Peru government found guilty of detention, rape of LGBT person
The Inter-American Court of Human Rights has recently ruled that the Peru government was responsible for the arbitrary detention and rape of an LGBT person.
The landmark ruling by the top human rights court in the Americas was over the 2008 case of Azul Rojas Marin, who had been stripped, hit, and raped by three officers while in the custody.
Presently, same-sex couples are not allowed to marry or enter into civil unions in Peru. However, transgender people can change their gender legally.
Peru government’s arrest of Rojas Marin
In February 2008, Rojas Marin– currently a transwoman– was a gay man who was detained at night and taken to a police station in the town of Casa Grande.
Afterward, Rojas Marin filed a criminal complaint against the police officers. She was represented by the human rights groups Redress, the LGBT advocacy group PROMSEX, and the National Coordinator for Human Rights.
In Rojas Marin’s account, she was beaten, verbally abused for her sexual orientation, and robbed of her belongings.
Rojas Marin’s complaint was taken up but was later dismissed by state prosecutors. Activist groups brought the case to the international court, which took it up in 2018.
The court had been established by the Organization of American States (OAS) to hear cases of human rights abuses in Latin America.
Marin’s case “is a very emblematic case. It’s historic because it classifies the violence received by this woman as torture,” said Andre Mere Rivera, a local LGBT rights activist.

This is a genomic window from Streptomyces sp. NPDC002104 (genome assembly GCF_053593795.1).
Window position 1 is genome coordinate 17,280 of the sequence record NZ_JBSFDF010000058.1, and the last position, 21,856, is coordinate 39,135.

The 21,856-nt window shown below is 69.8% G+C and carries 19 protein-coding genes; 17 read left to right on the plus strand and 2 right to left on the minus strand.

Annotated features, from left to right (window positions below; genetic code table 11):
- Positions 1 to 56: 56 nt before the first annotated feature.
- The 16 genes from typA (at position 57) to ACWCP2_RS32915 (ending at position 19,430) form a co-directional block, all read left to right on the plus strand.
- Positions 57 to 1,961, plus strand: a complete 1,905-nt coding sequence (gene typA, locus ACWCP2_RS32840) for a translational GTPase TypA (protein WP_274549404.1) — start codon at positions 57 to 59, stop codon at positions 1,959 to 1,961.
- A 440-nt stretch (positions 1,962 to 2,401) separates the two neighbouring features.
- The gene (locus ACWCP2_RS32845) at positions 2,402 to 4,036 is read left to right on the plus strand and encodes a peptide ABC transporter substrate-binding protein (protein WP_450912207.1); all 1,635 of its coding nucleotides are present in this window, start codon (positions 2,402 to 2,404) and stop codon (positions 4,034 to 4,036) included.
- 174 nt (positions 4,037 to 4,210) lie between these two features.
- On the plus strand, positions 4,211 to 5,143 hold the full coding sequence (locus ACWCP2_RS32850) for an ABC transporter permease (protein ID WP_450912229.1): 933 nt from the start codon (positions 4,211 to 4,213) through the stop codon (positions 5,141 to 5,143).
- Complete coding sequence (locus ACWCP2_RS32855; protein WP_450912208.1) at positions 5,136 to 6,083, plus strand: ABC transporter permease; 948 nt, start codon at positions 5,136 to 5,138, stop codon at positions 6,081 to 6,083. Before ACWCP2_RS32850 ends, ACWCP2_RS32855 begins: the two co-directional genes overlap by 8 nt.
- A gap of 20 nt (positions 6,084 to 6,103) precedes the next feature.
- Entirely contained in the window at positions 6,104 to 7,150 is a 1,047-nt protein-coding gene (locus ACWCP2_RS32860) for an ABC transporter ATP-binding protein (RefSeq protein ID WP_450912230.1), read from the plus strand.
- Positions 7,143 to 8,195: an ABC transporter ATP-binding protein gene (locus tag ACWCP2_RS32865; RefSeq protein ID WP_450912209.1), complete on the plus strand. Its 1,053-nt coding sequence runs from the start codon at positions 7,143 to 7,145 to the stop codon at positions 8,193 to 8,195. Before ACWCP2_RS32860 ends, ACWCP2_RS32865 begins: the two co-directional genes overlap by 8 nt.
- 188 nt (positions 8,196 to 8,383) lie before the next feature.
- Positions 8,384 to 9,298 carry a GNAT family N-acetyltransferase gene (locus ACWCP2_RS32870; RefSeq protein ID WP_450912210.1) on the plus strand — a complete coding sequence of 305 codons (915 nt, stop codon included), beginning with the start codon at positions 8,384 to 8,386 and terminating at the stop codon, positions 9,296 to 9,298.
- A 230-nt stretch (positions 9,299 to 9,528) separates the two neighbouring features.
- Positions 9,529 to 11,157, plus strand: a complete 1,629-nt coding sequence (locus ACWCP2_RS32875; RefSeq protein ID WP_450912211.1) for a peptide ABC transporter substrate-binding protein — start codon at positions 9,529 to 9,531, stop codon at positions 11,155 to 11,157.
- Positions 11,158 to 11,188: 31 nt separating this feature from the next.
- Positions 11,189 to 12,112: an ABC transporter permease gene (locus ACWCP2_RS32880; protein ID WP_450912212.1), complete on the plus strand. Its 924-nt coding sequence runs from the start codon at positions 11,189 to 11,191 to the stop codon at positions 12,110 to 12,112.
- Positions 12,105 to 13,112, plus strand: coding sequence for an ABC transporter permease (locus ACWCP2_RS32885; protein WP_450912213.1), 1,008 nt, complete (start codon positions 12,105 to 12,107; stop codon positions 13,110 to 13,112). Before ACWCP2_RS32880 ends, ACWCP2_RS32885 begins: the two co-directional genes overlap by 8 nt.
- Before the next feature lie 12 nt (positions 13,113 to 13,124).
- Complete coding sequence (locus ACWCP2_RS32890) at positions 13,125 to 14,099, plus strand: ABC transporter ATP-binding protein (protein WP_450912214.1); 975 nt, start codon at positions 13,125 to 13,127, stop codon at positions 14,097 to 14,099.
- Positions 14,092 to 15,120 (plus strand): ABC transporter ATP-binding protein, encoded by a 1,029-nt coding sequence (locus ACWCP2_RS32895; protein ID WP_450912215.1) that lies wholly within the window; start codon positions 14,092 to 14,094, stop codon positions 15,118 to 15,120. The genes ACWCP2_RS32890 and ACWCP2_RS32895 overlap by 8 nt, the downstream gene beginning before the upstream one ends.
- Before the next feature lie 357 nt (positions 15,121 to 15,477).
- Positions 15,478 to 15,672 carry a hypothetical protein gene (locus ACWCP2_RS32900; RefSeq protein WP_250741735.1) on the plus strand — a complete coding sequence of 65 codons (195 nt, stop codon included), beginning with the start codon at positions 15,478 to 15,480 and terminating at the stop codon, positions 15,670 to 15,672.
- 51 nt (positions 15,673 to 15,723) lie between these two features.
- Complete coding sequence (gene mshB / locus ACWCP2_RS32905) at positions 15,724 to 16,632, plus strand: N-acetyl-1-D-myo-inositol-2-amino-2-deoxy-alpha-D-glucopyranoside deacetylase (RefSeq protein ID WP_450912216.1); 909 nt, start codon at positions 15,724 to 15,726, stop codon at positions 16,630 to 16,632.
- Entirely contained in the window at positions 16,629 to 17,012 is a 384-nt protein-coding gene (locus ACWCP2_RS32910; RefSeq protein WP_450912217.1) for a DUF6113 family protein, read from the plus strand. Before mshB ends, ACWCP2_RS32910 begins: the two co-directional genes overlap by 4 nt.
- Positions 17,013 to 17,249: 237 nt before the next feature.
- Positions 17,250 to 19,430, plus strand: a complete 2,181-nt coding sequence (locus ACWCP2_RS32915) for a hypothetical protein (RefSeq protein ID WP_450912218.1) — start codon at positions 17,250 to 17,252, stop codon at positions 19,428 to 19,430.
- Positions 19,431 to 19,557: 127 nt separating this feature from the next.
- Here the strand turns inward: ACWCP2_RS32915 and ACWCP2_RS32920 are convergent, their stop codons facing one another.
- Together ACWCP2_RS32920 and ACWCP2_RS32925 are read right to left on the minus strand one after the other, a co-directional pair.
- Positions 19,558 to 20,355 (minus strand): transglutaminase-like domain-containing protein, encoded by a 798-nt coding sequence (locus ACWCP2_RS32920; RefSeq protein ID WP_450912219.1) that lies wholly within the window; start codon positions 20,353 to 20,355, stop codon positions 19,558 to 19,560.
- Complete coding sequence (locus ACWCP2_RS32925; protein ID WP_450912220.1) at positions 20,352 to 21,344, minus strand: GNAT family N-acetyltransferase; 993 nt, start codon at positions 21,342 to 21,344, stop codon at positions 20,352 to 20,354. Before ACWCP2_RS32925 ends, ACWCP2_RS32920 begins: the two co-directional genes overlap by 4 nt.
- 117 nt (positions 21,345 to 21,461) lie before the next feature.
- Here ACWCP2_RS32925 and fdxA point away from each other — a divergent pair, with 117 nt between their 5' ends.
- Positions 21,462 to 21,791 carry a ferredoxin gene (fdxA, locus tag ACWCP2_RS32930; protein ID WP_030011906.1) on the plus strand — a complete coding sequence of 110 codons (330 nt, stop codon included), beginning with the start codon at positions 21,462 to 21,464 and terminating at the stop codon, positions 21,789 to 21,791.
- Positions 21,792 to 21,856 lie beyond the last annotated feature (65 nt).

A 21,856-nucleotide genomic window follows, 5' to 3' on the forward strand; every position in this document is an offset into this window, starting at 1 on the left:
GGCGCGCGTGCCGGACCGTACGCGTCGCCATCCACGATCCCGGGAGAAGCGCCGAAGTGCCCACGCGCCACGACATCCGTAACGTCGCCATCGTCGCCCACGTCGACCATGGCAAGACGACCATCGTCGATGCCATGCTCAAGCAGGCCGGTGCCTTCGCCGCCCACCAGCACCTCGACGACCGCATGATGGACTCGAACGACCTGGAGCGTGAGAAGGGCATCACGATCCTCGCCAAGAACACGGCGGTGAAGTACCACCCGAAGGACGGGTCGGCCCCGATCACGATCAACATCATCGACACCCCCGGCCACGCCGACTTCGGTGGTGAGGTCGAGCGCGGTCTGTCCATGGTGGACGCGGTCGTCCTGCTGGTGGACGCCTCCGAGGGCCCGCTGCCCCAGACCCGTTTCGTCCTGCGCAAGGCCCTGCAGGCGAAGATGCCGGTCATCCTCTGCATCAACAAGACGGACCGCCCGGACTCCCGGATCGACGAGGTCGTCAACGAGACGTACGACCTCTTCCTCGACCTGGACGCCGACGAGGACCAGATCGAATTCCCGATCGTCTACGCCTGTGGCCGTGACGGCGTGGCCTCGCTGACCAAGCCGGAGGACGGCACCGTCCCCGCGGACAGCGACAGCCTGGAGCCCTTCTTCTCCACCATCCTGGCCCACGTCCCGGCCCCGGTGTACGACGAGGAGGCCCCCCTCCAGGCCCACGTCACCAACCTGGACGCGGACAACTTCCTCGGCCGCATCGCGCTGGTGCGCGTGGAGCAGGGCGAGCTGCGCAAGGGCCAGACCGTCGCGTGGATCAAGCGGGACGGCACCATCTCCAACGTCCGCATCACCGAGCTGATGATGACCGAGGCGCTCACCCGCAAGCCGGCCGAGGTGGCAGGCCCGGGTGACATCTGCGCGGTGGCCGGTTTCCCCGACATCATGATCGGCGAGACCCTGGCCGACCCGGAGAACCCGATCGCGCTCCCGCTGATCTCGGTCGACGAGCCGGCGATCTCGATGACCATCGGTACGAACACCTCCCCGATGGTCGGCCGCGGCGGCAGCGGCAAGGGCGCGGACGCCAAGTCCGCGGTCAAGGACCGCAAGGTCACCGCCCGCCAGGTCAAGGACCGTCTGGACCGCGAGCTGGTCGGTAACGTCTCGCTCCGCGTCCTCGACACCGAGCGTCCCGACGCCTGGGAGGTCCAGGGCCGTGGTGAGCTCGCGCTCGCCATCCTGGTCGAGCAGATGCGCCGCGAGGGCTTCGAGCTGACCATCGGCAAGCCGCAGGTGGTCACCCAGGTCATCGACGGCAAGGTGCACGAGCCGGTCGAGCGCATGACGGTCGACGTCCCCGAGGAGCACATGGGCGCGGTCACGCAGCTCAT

Court ruling against the Peru government
The court ruled last March 12 that Rojas Marin’s detention was “without a motive” and was based on “discrimination.” Thus, they said it was “illegal and arbitrary.”
In a statement, the court said further that Rojas Marin “was forcibly stripped naked, beaten on several occasions, tortured and raped,” and this constituted “an act of torture against the victim.”
“Consequently, the Court has declared Peru’s international responsibility for the violation of [her] rights,” they said.
The court further said the Peru government had “strong prejudices” against the LGBT population, and these manifested in certain cases in violent acts, including by state agents.
With this ruling, the court ordered the Peru government to pay Rojas Marin unspecified damages and provide her with psychological treatment. It also ordered the prosecution of the officers who tortured her.
This ruling was the first made by the court on a complaint of torture against the LGBT community. But the court had ruled in 2012 in favor of Karen Atala, a Chilean judge who had lost a custody battle because she was a lesbian.
Reactions to the court’s ruling on the case
Rojas Marín said she had “no words to describe how I feel” about the ruling and felt that “after all that happened, a court finally believed in my word.”
Redress declared the ruling “ground-breaking” and said that this will “also prevent these crimes being repeated.”
Gabriela Oporto Patroni, a lawyer with PROMSEX, told Washington Blade in an interview that Rojas “is very pleased with the sentence.”
“The Peruvian state in the entire process before the court, before the commission, all the time has denied the existence of discrimination against LGTB people in Peru,” Oporto also said.
“It is absolutely false that there is no discrimination against LGTB. The court has recognized that this context persists to this day,” Oporto further said.
Cristian Gonzalez Cabrera, an LGBT rights researcher of Human Rights Watch, said the ruling “should serve to remind authorities that violence and discrimination against LGBT people contravenes international human rights law.”